Choice of JVM Isnt in Microsofts Plans

 
 
By Jason Brooks  |  Posted 2001-08-13 Email Print this article Print
 
 
 
 
 
 
 

In a recent online column about microsoft's decision not to ship its Java Virtual Machine with Windows XP, I wondered whether we might be moving toward a more modular Windows—a Windows in which Microsoft omits components such as an MP3 encoder or a J

In a recent online column about microsofts decision not to ship its Java Virtual Machine with Windows XP, I wondered whether we might be moving toward a more modular Windows—a Windows in which Microsoft omits components such as an MP3 encoder or a JVM but permits users and OEMs to fill those gaps to best serve their needs.

Microsofts JVM is now frozen at Version 1.1.4 as a result of Microsofts legal settlement with Sun over Java, so it would make sense for Microsoft to allow its Internet Explorer users to opt for a JVM maker thats not so restricted from incorporating new technology.

Dont expect it to happen any time soon, though.

I talked earlier this month with Tony Goodhew, Microsoft product manager for Java, who told me that it would not be possible to modify Internet Explorer to allow users to choose their own JVM. He also repeated the Microsoft party line that Java is a relatively little-used Web page element, and its use is falling all the time.

Developers may choose to specify that their pages use a JVM other than the default one, but this entails a separate JVM download, and the majority of Java-enabled pages with which Ive come into contact use the default anyway.

The Mozilla Web browser uses the 1.3 version of Suns Java Runtime Environment to support Java, but its Open JVM Integration project is working to enable users to plug in any JVM for use with Mozilla. The Opera Web browser gives users a choice of IBMs or Suns Java implementation, and Konqueror, the browser for the K Desktop Environment, offers users a choice of IBM or Sun for Java as well.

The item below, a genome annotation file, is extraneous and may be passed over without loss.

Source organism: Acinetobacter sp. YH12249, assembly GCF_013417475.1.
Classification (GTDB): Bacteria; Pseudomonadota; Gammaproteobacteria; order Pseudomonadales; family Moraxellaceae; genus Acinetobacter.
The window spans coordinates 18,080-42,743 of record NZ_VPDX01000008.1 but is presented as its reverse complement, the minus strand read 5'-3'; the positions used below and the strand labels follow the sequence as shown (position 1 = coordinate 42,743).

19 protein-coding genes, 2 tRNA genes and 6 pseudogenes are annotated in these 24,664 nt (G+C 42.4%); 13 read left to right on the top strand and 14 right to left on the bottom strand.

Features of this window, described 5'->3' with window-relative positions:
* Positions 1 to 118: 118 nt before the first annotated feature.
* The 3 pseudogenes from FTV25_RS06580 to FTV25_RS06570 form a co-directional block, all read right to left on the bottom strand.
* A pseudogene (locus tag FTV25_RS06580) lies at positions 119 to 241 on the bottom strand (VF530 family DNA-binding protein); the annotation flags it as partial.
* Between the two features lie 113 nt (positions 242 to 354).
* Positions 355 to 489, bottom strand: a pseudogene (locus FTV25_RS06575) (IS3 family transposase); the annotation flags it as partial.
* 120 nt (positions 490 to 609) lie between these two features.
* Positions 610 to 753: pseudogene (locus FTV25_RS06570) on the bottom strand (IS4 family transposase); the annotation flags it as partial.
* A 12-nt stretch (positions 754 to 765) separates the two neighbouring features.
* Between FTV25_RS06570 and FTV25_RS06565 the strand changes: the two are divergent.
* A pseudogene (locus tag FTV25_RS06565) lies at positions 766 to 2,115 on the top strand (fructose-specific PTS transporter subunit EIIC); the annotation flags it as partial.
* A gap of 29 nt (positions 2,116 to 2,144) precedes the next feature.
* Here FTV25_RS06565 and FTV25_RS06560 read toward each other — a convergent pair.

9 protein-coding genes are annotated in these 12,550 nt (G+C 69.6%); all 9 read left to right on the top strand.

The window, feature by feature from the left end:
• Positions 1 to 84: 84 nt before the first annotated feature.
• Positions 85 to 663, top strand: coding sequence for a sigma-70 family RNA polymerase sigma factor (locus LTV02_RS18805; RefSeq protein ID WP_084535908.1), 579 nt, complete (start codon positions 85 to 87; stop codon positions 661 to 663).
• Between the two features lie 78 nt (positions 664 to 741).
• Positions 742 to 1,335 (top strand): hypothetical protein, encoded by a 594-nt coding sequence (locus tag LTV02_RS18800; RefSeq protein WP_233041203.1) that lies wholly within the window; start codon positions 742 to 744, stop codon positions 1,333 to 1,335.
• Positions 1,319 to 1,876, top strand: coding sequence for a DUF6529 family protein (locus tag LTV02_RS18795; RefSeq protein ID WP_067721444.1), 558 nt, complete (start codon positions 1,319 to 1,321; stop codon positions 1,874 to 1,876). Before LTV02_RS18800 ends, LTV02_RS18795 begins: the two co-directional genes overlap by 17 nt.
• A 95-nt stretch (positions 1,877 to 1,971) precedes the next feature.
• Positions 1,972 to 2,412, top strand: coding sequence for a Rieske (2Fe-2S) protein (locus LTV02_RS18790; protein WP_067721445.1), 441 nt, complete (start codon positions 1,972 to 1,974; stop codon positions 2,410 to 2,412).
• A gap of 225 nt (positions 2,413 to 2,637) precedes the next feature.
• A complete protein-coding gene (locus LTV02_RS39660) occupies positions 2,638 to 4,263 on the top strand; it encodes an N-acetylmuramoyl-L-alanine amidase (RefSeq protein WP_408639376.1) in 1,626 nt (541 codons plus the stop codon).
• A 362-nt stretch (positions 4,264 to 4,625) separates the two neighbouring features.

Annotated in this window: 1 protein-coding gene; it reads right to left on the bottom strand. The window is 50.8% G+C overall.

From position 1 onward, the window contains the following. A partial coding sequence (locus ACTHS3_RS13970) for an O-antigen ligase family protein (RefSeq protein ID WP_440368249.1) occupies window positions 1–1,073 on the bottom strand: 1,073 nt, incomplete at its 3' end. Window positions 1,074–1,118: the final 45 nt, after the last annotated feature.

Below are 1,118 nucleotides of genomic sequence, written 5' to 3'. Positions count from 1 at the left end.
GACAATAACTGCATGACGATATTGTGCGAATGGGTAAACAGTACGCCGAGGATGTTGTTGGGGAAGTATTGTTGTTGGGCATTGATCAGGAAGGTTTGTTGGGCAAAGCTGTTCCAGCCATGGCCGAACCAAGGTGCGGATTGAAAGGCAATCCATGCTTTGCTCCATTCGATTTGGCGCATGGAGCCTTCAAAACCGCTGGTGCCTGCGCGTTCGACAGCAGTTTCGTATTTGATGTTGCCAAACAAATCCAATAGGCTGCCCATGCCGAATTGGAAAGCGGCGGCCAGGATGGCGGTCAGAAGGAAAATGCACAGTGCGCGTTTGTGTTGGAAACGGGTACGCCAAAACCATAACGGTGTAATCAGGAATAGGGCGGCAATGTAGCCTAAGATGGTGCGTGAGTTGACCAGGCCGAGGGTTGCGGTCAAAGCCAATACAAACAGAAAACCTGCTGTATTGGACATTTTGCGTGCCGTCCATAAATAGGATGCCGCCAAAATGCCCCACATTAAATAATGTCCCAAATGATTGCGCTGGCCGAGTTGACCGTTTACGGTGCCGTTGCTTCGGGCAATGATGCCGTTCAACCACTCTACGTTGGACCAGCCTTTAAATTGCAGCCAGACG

Does having an up-to-date JVM matter? JVM benchmarks dont figure as prominently in the reviews pages of tech publications as they once did, and Microsoft defends its own elderly virtual machine by pointing out that most Java that appears on the Web is written to the 1.1.4 version.

This may be so, but I cant imagine why developers of Java for mainstream consumption would target their applets to a version that the dominant Web platform—Internet Explorer on Windows—does not support.

 
 
 
 
As Editor in Chief of eWEEK Labs, Jason Brooks manages the Labs team and is responsible for eWEEK's print edition. Brooks joined eWEEK in 1999, and has covered wireless networking, office productivity suites, mobile devices, Windows, virtualization, and desktops and notebooks. Jason's coverage is currently focused on Linux and Unix operating systems, open-source software and licensing, cloud computing and Software as a Service. Follow Jason on Twitter at jasonbrooks, or reach him by email at jbrooks@eweek.com.
 
 
 
 
 
 
 

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